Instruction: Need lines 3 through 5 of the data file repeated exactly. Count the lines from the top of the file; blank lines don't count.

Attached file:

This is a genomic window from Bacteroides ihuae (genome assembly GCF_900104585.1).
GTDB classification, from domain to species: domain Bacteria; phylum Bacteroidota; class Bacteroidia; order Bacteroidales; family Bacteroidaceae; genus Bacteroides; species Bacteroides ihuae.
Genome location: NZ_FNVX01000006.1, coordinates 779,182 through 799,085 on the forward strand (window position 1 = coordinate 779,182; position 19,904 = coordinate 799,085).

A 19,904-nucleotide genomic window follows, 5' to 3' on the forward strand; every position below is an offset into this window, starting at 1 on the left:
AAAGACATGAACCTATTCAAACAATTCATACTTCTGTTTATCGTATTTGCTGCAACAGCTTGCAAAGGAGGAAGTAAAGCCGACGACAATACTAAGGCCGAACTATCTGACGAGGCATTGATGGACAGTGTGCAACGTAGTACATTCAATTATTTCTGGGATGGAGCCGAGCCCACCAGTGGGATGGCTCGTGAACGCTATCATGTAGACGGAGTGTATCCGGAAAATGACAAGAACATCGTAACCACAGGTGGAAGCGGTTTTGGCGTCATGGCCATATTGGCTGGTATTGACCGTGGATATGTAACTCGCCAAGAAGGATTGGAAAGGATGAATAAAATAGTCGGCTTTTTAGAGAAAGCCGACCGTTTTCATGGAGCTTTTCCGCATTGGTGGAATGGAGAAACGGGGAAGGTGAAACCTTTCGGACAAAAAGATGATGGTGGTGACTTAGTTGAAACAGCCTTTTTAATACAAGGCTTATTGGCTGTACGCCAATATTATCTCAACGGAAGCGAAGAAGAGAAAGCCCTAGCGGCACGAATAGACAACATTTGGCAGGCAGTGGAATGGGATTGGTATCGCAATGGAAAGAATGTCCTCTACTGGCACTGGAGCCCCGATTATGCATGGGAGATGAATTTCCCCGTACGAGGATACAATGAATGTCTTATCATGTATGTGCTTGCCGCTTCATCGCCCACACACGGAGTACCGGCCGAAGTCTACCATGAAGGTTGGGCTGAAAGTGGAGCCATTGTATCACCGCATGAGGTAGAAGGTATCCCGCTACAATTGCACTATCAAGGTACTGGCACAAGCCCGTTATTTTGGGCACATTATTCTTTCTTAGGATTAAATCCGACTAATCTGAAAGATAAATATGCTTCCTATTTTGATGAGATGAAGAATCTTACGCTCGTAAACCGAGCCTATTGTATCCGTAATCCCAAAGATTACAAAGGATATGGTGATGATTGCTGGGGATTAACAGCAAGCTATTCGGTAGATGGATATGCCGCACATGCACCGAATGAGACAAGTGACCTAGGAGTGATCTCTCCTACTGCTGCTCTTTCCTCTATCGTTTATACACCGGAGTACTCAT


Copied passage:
Genome location: NZ_FNVX01000006.1, coordinates 779,182 through 799,085 on the forward strand (window position 1 = coordinate 779,182; position 19,904 = coordinate 799,085).

A 19,904-nucleotide genomic window follows, 5' to 3' on the forward strand; every position below is an offset into this window, starting at 1 on the left:
AAAGACATGAACCTATTCAAACAATTCATACTTCTGTTTATCGTATTTGCTGCAACAGCTTGCAAAGGAGGAAGTAAAGCCGACGACAATACTAAGGCCGAACTATCTGACGAGGCATTGATGGACAGTGTGCAACGTAGTACATTCAATTATTTCTGGGATGGAGCCGAGCCCACCAGTGGGATGGCTCGTGAACGCTATCATGTAGACGGAGTGTATCCGGAAAATGACAAGAACATCGTAACCACAGGTGGAAGCGGTTTTGGCGTCATGGCCATATTGGCTGGTATTGACCGTGGATATGTAACTCGCCAAGAAGGATTGGAAAGGATGAATAAAATAGTCGGCTTTTTAGAGAAAGCCGACCGTTTTCATGGAGCTTTTCCGCATTGGTGGAATGGAGAAACGGGGAAGGTGAAACCTTTCGGACAAAAAGATGATGGTGGTGACTTAGTTGAAACAGCCTTTTTAATACAAGGCTTATTGGCTGTACGCCAATATTATCTCAACGGAAGCGAAGAAGAGAAAGCCCTAGCGGCACGAATAGACAACATTTGGCAGGCAGTGGAATGGGATTGGTATCGCAATGGAAAGAATGTCCTCTACTGGCACTGGAGCCCCGATTATGCATGGGAGATGAATTTCCCCGTACGAGGATACAATGAATGTCTTATCATGTATGTGCTTGCCGCTTCATCGCCCACACACGGAGTACCGGCCGAAGTCTACCATGAAGGTTGGGCTGAAAGTGGAGCCATTGTATCACCGCATGAGGTAGAAGGTATCCCGCTACAATTGCACTATCAAGGTACTGGCACAAGCCCGTTATTTTGGGCACATTATTCTTTCTTAGGATTAAATCCGACTAATCTGAAAGATAAATATGCTTCCTATTTTGATGAGATGAAGAATCTTACGCTCGTAAACCGAGCCTATTGTATCCGTAATCCCAAAGATTACAAAGGATATGGTGATGATTGCTGGGGATTAACAGCAAGCTATTCGGTAGATGGATATGCCGCACATGCACCGAATGAGACAAGTGACCTAGGAGTGATCTCTCCTACTGCTGCTCTTTCCTCTATCGTTTATACACCGGAGTACTCAT